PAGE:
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Climate Impacts on Desertification and Agriculture


Dryland areas in southern Europe and countries to the south of the Mediterranean Sea are progressively being impacted by changes in climate conditions. From 1900-2005, precipitation declined in the Sahel, the Mediterranean region, southern Africa and parts of southern Asia. Over the last 40 years or so, the global area affected by drought has increased markedly, and more intense, longer droughts have been observed over much wider areas – particularly in the tropics and sub-tropics.

Observations over time show that terrestrial biomes adjust to these changing conditions – through changes in their range and species composition. This can have major impacts not only on physical processes (such as the water cycle), but also on ecosystem functions. These changes also mean that foodproduction zones are shifting, and in many regions crops and livestock are being negatively affected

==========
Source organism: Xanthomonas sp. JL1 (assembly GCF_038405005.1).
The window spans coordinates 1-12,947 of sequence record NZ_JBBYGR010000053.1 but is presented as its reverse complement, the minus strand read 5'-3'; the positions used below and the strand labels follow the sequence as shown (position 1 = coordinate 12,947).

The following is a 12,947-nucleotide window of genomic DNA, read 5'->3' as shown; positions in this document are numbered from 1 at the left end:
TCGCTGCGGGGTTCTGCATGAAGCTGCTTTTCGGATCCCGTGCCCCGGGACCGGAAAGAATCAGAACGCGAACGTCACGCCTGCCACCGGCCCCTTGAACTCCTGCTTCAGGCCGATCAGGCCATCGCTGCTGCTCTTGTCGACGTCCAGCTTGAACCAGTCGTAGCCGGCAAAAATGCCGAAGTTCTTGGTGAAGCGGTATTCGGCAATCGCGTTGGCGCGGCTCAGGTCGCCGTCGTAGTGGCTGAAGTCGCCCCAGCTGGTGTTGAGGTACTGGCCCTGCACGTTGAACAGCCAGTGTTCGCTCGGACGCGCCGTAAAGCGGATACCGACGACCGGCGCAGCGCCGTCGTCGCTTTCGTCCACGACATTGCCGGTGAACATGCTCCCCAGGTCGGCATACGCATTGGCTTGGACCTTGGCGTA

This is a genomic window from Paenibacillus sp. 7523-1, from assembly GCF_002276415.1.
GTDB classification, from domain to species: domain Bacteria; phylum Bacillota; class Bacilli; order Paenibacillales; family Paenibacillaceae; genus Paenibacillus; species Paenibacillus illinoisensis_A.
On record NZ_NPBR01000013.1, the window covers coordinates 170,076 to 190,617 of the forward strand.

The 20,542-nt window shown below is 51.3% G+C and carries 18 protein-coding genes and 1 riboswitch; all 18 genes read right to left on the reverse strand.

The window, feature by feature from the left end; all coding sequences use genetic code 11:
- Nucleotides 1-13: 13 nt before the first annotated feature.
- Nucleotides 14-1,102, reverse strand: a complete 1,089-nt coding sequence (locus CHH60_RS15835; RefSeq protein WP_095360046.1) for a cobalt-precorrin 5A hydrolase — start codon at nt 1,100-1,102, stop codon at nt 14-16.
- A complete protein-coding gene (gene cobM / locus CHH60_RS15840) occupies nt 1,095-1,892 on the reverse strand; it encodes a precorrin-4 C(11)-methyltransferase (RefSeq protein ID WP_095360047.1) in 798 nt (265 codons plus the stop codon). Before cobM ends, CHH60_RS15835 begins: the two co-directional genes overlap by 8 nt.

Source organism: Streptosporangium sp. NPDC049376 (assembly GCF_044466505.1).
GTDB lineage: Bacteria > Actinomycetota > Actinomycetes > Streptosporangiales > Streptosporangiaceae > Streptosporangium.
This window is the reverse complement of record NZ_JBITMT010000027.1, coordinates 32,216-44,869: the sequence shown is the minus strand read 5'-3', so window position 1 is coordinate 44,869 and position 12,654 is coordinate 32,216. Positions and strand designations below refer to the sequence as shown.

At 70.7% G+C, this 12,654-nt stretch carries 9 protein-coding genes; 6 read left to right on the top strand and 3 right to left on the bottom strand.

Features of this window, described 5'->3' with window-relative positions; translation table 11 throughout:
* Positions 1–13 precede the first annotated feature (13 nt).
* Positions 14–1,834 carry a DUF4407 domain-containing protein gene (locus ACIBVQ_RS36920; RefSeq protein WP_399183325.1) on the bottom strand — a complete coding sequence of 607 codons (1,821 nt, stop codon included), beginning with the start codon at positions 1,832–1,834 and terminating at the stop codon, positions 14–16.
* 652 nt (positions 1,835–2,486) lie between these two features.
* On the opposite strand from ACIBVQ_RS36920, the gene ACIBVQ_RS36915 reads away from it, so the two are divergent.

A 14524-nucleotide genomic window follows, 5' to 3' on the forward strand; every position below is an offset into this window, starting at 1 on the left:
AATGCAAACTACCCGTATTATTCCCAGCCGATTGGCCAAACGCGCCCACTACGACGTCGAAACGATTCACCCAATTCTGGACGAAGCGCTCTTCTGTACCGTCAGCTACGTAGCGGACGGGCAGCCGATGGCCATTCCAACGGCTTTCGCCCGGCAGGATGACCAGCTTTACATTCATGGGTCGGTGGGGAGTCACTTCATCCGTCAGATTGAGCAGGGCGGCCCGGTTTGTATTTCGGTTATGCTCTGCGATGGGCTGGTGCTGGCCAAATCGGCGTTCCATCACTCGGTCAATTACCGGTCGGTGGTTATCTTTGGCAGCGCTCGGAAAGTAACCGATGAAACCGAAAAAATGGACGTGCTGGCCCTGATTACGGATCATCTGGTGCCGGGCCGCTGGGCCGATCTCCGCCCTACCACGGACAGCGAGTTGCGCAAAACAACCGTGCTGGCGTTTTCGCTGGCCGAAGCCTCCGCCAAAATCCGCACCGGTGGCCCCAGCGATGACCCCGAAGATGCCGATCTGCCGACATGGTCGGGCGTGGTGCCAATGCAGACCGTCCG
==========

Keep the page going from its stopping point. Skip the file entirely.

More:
Countries influenced by local or regional low rainfall conditions and desertification or desert like land areas have investigated and continued to develop research into the ecological processes in order to understand possible future climatic impacts. This understanding is also crucial for long-term agricultural development in support of local and national populations as well as export products to regional or world markets.

The development of agricultural production will be due to the close cooperation between researchers and farmers and the application of new methods of agriculture based on an understanding of the natural processes of these fragile ecosystems.

According to the United Nations Convention to Combat Desertification (UNCCD, 2014) “Individual and community efforts to rehabilitate the land are at their most effective when they are part of a country-wide or regional-level effort to preserve and rehabilitate landscapes.”

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